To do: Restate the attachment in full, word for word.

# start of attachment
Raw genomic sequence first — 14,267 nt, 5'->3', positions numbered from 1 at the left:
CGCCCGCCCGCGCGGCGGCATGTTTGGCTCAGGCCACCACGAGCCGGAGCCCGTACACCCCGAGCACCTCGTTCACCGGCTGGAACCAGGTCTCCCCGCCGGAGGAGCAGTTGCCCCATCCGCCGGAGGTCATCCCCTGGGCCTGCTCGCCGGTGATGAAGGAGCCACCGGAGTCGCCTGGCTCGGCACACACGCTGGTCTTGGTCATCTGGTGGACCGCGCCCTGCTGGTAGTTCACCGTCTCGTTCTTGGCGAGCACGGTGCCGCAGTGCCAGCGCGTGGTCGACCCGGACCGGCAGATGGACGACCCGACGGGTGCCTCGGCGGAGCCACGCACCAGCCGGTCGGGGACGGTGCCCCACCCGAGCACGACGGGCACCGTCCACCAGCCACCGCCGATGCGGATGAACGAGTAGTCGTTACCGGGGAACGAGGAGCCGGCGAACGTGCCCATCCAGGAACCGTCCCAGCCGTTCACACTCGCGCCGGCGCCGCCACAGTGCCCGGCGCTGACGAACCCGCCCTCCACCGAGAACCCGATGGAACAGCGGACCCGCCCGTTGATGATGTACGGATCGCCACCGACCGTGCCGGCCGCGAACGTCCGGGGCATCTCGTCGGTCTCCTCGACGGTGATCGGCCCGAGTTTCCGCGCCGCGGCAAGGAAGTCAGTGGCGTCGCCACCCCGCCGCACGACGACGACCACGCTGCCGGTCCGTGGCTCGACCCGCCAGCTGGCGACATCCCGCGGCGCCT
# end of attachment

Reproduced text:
Raw genomic sequence first — 14,267 nt, 5'->3', positions numbered from 1 at the left:
CGCCCGCCCGCGCGGCGGCATGTTTGGCTCAGGCCACCACGAGCCGGAGCCCGTACACCCCGAGCACCTCGTTCACCGGCTGGAACCAGGTCTCCCCGCCGGAGGAGCAGTTGCCCCATCCGCCGGAGGTCATCCCCTGGGCCTGCTCGCCGGTGATGAAGGAGCCACCGGAGTCGCCTGGCTCGGCACACACGCTGGTCTTGGTCATCTGGTGGACCGCGCCCTGCTGGTAGTTCACCGTCTCGTTCTTGGCGAGCACGGTGCCGCAGTGCCAGCGCGTGGTCGACCCGGACCGGCAGATGGACGACCCGACGGGTGCCTCGGCGGAGCCACGCACCAGCCGGTCGGGGACGGTGCCCCACCCGAGCACGACGGGCACCGTCCACCAGCCACCGCCGATGCGGATGAACGAGTAGTCGTTACCGGGGAACGAGGAGCCGGCGAACGTGCCCATCCAGGAACCGTCCCAGCCGTTCACACTCGCGCCGGCGCCGCCACAGTGCCCGGCGCTGACGAACCCGCCCTCCACCGAGAACCCGATGGAACAGCGGACCCGCCCGTTGATGATGTACGGATCGCCACCGACCGTGCCGGCCGCGAACGTCCGGGGCATCTCGTCGGTCTCCTCGACGGTGATCGGCCCGAGTTTCCGCGCCGCGGCAAGGAAGTCAGTGGCGTCGCCACCCCGCCGCACGACGACGACCACGCTGCCGGTCCGTGGCTCGACCCGCCAGCTGGCGACATCCCGCGGCGCCT